LONDON, July 18 (Reuters) – Gasoline stocks independently held in Europe’s Amsterdam-Rotterdam-Antwerp hub slid 10 percent from last week due to exports to Asia and the United States, data from Dutch oil analyst Patrick Kulsen showed on Thursday.
He said that an arbitrage to the United States and an unusual, large shipment to Singapore weighed on stocks.
“A 90,000 tonne vessel left the Amsterdam port, the largest possible from that port and I was told it had to wait for the right tide before it could leave,” Kulsen said.
Tanker fixtures to the United States increased over the past week following a recent series of refinery outages in the East Coast and the U.S. Gulf.
Gasoline stocks fell to 705,000 tonnes from 783,000 tonnes the data showed.
Gasoline left to Senagal, Canada, the United Kingdom, France and Greece as well as the United States and Singapore, Kulsen said.
It came in from France, Spain and the United Kingdom.
Naphtha stocks rose to 149,000 tonnes from 124,000 tonnes the previous week.
It came in from Spain, Russia and the United States, while none left.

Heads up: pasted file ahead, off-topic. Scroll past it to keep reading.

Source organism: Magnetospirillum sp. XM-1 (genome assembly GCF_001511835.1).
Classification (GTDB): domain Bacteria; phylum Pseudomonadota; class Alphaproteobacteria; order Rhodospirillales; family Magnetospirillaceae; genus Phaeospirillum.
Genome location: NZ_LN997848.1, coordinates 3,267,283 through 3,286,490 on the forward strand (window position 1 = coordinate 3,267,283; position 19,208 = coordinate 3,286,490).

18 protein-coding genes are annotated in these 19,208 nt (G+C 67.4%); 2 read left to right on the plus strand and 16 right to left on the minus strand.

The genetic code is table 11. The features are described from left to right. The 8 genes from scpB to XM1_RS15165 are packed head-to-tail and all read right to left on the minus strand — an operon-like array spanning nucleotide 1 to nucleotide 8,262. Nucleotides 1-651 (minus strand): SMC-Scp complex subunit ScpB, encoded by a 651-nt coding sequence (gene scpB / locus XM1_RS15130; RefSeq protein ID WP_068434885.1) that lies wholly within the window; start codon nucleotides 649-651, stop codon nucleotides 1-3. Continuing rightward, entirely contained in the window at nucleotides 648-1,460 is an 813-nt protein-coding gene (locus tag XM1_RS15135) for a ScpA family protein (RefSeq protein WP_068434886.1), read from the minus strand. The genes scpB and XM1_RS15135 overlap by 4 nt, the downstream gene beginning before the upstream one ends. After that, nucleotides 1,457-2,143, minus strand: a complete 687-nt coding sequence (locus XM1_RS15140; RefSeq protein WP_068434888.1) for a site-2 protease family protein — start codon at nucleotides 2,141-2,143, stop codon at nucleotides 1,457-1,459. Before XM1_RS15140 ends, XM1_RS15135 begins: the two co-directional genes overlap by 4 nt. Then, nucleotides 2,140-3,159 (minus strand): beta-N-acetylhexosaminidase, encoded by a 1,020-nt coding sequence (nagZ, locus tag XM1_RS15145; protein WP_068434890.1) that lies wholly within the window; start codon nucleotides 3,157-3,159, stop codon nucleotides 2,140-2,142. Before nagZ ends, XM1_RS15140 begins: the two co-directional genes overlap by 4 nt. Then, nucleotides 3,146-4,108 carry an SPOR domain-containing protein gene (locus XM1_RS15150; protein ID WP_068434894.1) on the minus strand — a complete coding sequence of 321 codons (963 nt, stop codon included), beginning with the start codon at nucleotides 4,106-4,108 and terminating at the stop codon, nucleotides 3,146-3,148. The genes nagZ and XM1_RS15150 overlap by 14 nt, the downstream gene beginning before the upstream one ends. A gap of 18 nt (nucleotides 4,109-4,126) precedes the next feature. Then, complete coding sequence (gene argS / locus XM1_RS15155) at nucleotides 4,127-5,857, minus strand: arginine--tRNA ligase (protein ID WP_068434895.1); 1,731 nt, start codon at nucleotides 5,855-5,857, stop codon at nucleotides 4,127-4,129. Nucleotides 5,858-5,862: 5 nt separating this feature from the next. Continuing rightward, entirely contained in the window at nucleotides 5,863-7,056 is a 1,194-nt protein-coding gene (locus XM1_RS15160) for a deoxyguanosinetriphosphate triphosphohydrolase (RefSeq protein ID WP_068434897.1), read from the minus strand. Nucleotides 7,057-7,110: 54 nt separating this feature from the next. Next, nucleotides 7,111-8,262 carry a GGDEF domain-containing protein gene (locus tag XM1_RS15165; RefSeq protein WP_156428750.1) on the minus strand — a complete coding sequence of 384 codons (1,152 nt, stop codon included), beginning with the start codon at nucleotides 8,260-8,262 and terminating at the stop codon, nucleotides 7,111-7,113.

All figures in thousands of tonnes
Gasoil stocks rose slightly to 1.886 million tonnes from 1.837 million tonnes last week, which was a low since November.
“Traders have no incentive to hold stocks because of backwardation, and because the premium (on physical stocks to futures) was so low,” Kulsen said.
Fuel oil fell 21 percent to 529,000 tonnes – the lowest level this year – from 672,000 last week. Kulsen ascribed this to the departure of two VLCCs in the last two weeks, including one that had been due to sail on Thursday.
Gasoil came in from Latvia, Russia and the United States and departed to Senegal.
Jet fuel stocks fell to 359,000 tonnes from 367,000 tonnes the previous week. Shipments came in from India and the United States, while none departed.
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